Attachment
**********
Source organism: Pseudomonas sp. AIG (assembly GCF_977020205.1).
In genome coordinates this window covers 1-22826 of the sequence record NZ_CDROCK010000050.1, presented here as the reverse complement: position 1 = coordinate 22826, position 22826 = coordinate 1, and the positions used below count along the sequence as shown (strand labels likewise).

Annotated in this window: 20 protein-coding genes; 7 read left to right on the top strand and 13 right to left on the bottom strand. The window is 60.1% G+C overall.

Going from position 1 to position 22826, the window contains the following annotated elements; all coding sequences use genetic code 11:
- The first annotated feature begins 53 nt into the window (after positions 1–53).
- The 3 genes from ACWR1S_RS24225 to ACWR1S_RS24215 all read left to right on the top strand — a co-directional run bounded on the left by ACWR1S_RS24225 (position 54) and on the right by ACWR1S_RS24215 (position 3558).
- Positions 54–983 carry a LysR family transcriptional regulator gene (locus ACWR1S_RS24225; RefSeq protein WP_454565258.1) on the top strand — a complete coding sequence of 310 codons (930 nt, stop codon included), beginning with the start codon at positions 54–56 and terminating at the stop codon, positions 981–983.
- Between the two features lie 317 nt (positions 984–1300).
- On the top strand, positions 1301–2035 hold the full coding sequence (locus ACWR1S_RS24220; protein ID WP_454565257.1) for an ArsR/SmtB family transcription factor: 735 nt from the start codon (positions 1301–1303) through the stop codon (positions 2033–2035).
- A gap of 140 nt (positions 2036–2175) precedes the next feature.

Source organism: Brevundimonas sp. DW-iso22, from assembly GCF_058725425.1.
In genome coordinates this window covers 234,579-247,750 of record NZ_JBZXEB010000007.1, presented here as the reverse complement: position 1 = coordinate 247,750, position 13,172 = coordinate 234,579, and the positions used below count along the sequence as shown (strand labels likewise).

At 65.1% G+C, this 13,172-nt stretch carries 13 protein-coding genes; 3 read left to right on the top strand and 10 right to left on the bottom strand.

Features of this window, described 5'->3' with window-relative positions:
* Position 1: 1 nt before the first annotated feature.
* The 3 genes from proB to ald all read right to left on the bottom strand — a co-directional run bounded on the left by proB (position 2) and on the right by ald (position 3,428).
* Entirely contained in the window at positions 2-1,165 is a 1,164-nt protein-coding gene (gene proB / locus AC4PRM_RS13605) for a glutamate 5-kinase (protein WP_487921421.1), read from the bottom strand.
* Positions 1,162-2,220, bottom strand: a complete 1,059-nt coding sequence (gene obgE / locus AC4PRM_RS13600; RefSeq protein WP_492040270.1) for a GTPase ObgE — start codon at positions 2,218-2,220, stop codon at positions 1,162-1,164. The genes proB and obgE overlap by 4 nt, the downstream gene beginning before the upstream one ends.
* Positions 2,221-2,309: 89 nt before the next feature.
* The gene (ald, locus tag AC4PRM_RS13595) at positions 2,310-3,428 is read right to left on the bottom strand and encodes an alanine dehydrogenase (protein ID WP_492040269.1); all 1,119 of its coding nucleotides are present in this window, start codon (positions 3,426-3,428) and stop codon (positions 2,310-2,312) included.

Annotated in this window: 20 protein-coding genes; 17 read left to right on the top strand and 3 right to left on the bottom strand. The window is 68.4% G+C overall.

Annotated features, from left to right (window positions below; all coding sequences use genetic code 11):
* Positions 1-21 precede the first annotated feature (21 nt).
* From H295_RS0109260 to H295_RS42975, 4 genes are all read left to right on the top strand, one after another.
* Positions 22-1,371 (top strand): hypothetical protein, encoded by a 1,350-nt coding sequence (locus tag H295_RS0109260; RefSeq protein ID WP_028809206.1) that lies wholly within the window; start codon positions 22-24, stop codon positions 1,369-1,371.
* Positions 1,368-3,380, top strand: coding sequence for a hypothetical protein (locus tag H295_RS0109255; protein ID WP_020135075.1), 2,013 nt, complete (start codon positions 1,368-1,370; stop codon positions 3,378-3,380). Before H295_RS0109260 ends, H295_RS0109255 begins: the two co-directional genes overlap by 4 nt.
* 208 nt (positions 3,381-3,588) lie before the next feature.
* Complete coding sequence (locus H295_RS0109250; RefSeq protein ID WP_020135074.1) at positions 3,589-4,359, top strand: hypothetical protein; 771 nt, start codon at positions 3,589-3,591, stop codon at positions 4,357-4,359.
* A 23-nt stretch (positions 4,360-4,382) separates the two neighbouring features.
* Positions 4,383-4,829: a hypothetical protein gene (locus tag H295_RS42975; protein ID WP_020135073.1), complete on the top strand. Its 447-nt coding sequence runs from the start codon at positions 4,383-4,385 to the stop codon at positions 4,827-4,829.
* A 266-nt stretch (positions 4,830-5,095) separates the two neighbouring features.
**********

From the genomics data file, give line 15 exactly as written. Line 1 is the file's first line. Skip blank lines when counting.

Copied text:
* Position 1: 1 nt before the first annotated feature.